|Larry, Carolyn, Kathleen, Marilyn, Harold. . . granddaughter Brooke.|
Hey Brooke, over here! Stan took the picture.
As we found our places under a big green umbrella shading the midday sun, the Burlington Northern rolled through the historic depot just beneath us, rushing empty oil gondolas and steel pipe to the Bakken Shale fields of western North Dakota.
We chose from a menu of sandwiches, burgers and fries, walleye and wild rice soup. Carolyn wanted the Caesar and Salmon, but before Kelli could take her order, we paused to let the Canadian Pacific charge past the hotel with about 100 carloads of wheat, bounding southerly along the Mississippi, then probably due east to bridge at a natural ford that the French named LaCrosse.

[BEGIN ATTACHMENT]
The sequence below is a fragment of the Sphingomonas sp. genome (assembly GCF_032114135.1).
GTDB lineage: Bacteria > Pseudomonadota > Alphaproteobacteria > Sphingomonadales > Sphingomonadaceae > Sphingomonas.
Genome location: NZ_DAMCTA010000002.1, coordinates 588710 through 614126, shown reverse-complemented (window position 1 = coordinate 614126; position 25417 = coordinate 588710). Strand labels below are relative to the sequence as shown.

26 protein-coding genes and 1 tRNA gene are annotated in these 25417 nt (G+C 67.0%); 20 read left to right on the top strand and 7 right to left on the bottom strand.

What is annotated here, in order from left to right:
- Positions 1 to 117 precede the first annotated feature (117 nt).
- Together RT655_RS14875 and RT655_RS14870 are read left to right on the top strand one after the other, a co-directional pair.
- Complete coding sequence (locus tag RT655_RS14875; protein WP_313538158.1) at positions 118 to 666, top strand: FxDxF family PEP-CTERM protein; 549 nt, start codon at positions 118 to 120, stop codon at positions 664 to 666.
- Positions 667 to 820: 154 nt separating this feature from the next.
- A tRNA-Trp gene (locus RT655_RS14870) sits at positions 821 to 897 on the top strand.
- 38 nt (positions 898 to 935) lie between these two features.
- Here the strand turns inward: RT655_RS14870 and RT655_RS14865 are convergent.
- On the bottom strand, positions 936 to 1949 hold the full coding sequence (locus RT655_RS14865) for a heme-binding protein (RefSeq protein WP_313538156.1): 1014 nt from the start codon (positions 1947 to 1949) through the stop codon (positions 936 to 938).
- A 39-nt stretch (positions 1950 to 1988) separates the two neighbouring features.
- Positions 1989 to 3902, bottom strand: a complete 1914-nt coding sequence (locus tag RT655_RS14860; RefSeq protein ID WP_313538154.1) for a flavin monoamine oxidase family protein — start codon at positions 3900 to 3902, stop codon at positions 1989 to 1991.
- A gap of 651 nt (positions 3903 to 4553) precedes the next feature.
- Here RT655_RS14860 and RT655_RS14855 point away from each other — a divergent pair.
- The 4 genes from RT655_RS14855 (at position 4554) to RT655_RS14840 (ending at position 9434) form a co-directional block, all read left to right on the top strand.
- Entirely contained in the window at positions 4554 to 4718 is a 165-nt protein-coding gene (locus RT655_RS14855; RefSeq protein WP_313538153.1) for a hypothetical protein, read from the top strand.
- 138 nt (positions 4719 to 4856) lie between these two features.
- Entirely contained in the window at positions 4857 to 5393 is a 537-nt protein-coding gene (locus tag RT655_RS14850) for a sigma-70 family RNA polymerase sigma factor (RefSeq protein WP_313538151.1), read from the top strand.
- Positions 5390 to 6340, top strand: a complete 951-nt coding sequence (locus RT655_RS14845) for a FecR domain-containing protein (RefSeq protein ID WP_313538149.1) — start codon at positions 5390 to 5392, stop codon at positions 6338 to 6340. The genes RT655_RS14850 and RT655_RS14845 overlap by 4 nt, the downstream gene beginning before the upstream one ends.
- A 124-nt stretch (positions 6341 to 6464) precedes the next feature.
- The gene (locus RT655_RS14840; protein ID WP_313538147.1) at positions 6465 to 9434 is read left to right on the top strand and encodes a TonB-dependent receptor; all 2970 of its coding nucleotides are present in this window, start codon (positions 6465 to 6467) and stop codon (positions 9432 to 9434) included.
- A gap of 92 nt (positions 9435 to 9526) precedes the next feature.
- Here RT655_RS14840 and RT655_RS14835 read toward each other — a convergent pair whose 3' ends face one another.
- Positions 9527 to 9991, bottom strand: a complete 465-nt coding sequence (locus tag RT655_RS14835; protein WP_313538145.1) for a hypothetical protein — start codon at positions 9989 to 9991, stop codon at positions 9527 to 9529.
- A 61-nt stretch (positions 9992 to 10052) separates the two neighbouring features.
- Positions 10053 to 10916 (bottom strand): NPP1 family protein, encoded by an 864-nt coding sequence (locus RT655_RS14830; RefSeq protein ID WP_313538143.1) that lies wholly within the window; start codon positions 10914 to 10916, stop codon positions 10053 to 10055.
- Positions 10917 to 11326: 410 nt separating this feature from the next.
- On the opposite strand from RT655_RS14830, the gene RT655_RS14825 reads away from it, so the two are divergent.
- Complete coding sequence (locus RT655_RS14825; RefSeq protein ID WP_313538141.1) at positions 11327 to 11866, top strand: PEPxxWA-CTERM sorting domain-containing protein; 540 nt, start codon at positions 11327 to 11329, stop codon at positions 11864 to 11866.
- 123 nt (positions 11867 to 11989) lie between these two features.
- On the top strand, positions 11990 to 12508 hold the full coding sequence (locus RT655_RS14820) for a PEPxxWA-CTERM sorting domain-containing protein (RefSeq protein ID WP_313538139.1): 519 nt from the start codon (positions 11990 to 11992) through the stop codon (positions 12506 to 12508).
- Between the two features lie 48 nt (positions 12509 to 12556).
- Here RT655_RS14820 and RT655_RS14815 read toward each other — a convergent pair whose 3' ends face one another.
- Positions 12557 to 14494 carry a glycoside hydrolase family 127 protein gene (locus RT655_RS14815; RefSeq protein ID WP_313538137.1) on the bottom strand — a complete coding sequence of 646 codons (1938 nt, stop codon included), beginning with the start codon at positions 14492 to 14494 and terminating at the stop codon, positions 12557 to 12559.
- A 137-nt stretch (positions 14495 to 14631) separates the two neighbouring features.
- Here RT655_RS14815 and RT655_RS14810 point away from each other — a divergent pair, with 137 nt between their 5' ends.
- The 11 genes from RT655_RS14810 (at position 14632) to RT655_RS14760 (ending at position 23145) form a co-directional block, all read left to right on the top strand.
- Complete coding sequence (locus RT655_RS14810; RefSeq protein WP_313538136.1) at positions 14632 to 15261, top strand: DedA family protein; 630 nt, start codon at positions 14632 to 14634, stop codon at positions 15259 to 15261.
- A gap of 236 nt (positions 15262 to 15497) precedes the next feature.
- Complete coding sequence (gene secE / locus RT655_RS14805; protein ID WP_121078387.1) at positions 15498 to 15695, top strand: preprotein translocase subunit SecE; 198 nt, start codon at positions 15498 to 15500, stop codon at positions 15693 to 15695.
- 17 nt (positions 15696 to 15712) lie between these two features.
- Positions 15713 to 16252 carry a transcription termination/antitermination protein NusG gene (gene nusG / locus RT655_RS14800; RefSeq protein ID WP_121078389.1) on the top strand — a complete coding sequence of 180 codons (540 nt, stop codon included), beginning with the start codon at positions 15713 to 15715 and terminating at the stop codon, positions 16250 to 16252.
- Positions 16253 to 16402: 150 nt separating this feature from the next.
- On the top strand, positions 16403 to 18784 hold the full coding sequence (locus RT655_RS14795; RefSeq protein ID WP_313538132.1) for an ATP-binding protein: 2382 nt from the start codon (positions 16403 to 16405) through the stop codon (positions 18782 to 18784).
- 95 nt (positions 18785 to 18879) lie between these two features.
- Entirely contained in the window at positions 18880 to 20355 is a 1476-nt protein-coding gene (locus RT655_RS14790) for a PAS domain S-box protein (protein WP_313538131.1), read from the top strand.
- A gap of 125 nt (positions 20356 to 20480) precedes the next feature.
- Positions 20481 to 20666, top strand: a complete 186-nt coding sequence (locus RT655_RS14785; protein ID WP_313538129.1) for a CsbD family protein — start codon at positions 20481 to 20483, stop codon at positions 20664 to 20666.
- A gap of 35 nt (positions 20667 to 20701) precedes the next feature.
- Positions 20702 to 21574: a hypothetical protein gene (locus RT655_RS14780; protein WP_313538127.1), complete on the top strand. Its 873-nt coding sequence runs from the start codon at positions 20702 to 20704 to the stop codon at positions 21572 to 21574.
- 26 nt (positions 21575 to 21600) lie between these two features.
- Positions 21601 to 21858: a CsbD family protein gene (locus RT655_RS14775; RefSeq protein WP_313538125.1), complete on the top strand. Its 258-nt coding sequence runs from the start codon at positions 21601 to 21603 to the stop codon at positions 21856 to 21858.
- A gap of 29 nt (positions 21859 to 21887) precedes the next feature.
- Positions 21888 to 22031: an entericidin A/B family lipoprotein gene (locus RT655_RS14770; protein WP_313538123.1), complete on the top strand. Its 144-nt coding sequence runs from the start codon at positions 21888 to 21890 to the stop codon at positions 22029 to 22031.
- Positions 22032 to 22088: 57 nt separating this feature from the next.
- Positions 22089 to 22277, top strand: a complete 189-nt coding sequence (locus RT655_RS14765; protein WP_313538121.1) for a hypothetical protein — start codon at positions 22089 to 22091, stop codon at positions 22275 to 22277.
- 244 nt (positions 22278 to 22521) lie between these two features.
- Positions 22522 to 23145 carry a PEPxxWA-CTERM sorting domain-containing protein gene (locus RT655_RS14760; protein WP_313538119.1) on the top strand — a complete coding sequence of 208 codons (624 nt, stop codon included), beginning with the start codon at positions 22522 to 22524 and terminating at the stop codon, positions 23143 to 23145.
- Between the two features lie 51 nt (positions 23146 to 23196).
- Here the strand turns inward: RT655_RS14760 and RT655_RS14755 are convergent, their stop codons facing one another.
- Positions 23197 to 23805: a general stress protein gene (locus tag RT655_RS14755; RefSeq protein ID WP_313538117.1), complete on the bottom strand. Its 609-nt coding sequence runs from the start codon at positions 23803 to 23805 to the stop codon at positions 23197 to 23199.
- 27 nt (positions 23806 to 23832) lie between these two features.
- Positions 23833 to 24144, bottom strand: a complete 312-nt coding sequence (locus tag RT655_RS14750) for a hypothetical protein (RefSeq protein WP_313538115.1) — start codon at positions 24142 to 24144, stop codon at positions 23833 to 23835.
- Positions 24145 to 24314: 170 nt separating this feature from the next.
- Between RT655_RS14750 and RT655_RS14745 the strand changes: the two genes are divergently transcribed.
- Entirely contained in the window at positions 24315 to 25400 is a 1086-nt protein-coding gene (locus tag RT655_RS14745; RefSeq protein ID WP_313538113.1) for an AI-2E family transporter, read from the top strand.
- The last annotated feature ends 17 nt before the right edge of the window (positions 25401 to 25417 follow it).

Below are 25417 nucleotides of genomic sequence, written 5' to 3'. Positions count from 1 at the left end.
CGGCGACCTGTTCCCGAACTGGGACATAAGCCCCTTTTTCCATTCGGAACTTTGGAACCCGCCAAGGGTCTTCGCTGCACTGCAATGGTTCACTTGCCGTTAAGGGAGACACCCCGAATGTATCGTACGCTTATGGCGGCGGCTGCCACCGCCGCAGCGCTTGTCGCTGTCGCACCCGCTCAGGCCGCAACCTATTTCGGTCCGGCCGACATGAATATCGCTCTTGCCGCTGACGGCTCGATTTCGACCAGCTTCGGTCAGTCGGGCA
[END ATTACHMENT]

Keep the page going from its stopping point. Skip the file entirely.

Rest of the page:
Mostly we had iced tea and burgers, there were a couple of salads and a toasted turkey and brie sandwich mixed in, and by the time they arrived, a shipment of "clean coal" from Wyoming or Montana did too, bound for eastern power plants.
We hoped for a nostalgic moment watching the Empire Builder discharge passengers arriving from Chicago or Seattle, but they say it is hard to tell when it will come through. It must be difficult running a schedule these days. Amtrak leases the freight tracks on a space available basis, and from what we could see from our perch, there's not a lot of that right now.
Surprisingly, the trains weren't as distracting to our luncheon as you might think on this perfect riverside afternoon. More an occasional rhythmic entertainment than rude interruption. The Rolfsrud relatives found plenty of opportunity to renew friendships and swap stories. Stan and Kathleen brought Stan's cousin Harold and his wife, Marilyn to Red Wing on a mission to see our cousin Larry and his wife, Carolyn.
A renown artist, Larry produces stunning landscapes. So you might say we were in town prospecting for oil. More on that later.
|Cousins: Halvor's boy, Harold; Erling's boy, Stan; Agnes' boy Larry.|